(Updates with comments from Macroeconomic Advisers)
By Kathleen Madigan Of DOW JONES NEWSWIRES
NEW YORK -(Dow Jones)- Private-sector jobs in the U.S. fell by 84,000 in December, the smallest drop since March 2008, and service providers added jobs, according to a national employment report published Wednesday by payroll company Automatic Data Processing Inc. (ADP) and consultancy Macroeconomic Advisers.
The ADP loss is slightly below the 90,000 drop projected by economists in a Dow Jones Newswires survey. The estimated change of employment from October to November was revised by 24,000, from a decline of 169,000 to a decline of 145,000.
"We're clearly moving now in the right direction," said Joel Prakken, chairman of Macroeconomic Advisers, which compiles the survey for ADP. He expects payrolls to turn positive in the first quarter and gain strength in second half.
The ADP survey tallies only private-sector jobs, while the Bureau of Labor Statistics' nonfarm payroll data, to be released Friday, include government workers.
Economists surveyed by Dow Jones expect the BLS will report December payrolls fell by only 10,000, following the 11,000 jobs lost in November. The expected December loss would be the best showing for the labor markets since December 2007, when jobs grew 120,000.
The December unemployment rate is projected to edge up to 10.1% from 10.0%. Friday's report will include benchmark revisions to the household survey which includes the unemployment rate. Macroeconomic Advisers projects the jobless rate will peak above 10% in the first quarter and fall only slowly, remaining above 9% by end-2010.
The latest ADP report showed large businesses with 500 employees or more shed 34,000 jobs and medium-size businesses lost 25,000 workers in December. Small businesses that employ fewer than 50 workers cut 25,000 jobs.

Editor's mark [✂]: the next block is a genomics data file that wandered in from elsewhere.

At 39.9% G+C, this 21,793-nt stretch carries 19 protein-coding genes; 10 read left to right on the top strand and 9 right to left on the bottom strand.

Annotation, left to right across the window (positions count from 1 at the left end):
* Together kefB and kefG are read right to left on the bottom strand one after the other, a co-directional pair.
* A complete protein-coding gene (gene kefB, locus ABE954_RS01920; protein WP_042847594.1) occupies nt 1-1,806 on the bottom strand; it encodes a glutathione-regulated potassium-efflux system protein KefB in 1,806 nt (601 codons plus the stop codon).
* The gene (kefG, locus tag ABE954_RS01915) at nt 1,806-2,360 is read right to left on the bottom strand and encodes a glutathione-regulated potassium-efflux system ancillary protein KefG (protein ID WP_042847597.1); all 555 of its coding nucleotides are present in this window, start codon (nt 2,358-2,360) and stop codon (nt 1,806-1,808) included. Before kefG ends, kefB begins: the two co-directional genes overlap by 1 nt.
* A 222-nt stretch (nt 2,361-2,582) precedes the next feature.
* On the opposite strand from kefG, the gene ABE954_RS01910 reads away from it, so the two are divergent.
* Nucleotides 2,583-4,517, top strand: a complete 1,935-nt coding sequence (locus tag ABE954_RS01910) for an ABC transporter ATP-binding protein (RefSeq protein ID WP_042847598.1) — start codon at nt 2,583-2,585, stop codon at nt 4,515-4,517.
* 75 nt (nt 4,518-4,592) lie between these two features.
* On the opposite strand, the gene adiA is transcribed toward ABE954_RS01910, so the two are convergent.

Service-sector jobs added jobs, by 12,000, the first increase since March 2008, while factory jobs dropped 43,000.
Prakken pointed out that the losses in both factory and construction jobs in December were worse than in November, highlighting the unevenness in hiring.
"You want to see cyclical components in employment rising to feel very secure about the durability of the recovery," he said.
Prakken also said nonfarm payrolls in the first half will be skewed by government hiring of workers for the 2010 U.S. Census.
ADP, of Roseland, N.J., said it processes payments of one in six U.S. workers, while Macroeconomic Advisers, based in St. Louis, is an economic-consulting firm.
In another Wednesday job report, outplacement firm Challenger, Gray & Christmas said that the number of layoffs announced by U.S. companies in December totaled 45,094, down 10% from November. It was the lowest reading since December 2007, the starting date of the recession.
-By Kathleen Madigan, Dow Jones Newswires; 212-416-2466; firstname.lastname@example.org
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(END) Dow Jones Newswires
January 06, 2010 09:34 ET (14:34 GMT)
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